From Publishers Weekly
While the story of Ernest Shackleton's crew of the Endurance
is well known, the fate of Shackleton's Ross Sea support party has largely been forgotten—until now. Charged with laying supply depots for Shackleton's aborted 1914–1916 trans-Antarctic trek, the Ross Sea party became stranded when its ship tore free of her moorings and disappeared in a gale. Cambridge historian Tyler-Lewis's account of the 10-man party's plight relies heavily on the men's journals, which are amazingly detailed, considering the physical (snow blindness, scurvy, frostbite) and mental (depression, paranoia) problems they faced. The men's decision to lay the depots despite the obstacles demonstrates their courage, but Tyler-Lewis's narrative doesn't focus solely on heroics. Instead, the heart of the book lies in Tyler-Lewis's dissection of the men's relationships with one another. As friends are made, alliances formed and resentment festers, humanity is never lost, even amid inhumane conditions. Given the collection of military, civilian, scientific and blue-collar personnel that made up the expedition, it's compelling to see how each man deals with his fate. Add in the party's adventures of sledding in subzero temperatures with the sociological aspects of being stranded for nearly two years in such an inhospitable place, and the result is a gripping work. Maps, illus. (Apr. 24)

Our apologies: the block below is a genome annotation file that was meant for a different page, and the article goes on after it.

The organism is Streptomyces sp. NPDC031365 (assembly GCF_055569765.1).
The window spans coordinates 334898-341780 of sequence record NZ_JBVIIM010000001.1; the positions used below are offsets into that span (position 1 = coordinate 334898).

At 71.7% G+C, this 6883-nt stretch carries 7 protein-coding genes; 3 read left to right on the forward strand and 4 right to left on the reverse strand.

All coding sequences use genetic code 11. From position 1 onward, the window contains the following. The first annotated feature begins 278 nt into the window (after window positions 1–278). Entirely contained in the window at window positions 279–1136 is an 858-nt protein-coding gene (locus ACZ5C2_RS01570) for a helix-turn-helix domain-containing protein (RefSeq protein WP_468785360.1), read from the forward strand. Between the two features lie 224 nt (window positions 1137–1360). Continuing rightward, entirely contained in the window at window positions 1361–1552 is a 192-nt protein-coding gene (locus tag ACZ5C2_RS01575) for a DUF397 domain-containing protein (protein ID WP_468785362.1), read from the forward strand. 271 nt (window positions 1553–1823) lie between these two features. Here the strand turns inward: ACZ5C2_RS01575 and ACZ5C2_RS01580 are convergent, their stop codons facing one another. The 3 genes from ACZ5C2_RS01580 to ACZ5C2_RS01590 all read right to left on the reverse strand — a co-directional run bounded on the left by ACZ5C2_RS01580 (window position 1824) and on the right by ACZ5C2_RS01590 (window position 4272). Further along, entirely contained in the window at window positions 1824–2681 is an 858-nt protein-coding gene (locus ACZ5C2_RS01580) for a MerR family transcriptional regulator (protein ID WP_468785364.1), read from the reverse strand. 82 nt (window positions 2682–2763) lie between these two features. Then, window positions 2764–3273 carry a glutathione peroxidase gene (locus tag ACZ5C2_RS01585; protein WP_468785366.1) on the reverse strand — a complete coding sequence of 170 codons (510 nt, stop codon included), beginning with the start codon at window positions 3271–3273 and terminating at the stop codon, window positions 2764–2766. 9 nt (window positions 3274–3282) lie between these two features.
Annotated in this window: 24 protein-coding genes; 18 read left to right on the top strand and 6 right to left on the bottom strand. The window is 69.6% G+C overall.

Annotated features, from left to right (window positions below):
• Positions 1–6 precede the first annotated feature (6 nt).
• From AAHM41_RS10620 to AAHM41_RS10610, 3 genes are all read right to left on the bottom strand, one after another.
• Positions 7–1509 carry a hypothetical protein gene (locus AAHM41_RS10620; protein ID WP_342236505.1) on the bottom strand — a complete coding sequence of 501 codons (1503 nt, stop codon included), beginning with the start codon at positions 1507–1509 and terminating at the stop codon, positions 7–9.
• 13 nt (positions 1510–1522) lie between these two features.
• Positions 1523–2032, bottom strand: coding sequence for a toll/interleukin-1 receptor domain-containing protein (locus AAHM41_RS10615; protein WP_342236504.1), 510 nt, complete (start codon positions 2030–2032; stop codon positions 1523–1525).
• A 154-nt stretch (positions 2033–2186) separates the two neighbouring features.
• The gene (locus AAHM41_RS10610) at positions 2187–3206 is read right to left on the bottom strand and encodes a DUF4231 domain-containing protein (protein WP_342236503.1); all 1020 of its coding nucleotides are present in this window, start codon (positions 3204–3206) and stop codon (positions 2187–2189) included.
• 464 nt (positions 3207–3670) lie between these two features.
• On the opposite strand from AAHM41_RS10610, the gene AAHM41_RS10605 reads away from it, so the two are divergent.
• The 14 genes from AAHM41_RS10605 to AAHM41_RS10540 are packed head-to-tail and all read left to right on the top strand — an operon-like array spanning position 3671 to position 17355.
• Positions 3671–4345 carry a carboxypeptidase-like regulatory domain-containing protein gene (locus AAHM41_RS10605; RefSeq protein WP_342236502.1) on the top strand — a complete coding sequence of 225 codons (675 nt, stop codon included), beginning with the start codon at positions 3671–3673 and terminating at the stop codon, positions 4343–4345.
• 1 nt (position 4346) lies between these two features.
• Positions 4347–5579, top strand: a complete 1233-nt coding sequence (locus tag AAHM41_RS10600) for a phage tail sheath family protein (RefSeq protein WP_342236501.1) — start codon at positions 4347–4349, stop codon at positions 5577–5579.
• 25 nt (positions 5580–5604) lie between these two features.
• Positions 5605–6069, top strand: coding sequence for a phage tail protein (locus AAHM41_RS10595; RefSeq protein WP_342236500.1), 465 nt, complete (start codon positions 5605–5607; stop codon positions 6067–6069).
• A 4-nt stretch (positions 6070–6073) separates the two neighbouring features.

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Many books tell the story of Ernest Shackleton's 1914 expedition across the Antarctic aboard the Endurance
. Tyler-Lewis focuses on his supply team, the Ross Sea party, whom Shackleton sent to the opposite side of the continent to support his crossing with food and fuel. While Shackleton traveled south, the Ross party were to sail aboard the Aurora
into the Ross Sea and set up supplies for Shackleton every 60 miles. But the Aurora
was torn from its moorings in a storm and washed out to sea, leaving 10 men stranded on the shore. They were finally rescued after two years. Tyler-Lewis writes that in the face of catastrophe they persevered, and contrary to the very instinct of survival, with most of their clothing, food, and equipment gone, the stranded men chose to risk their lives, marching 1,300 miles to build a lifeline of depots for Shackleton's party. Tyler-Lewis, a historian, located the diaries and logs of 16 survivors. She also found public records and private papers and interviewed the families of the Ross Sea party members. An exciting book. George CohenCopyright © American Library Association. All rights reserved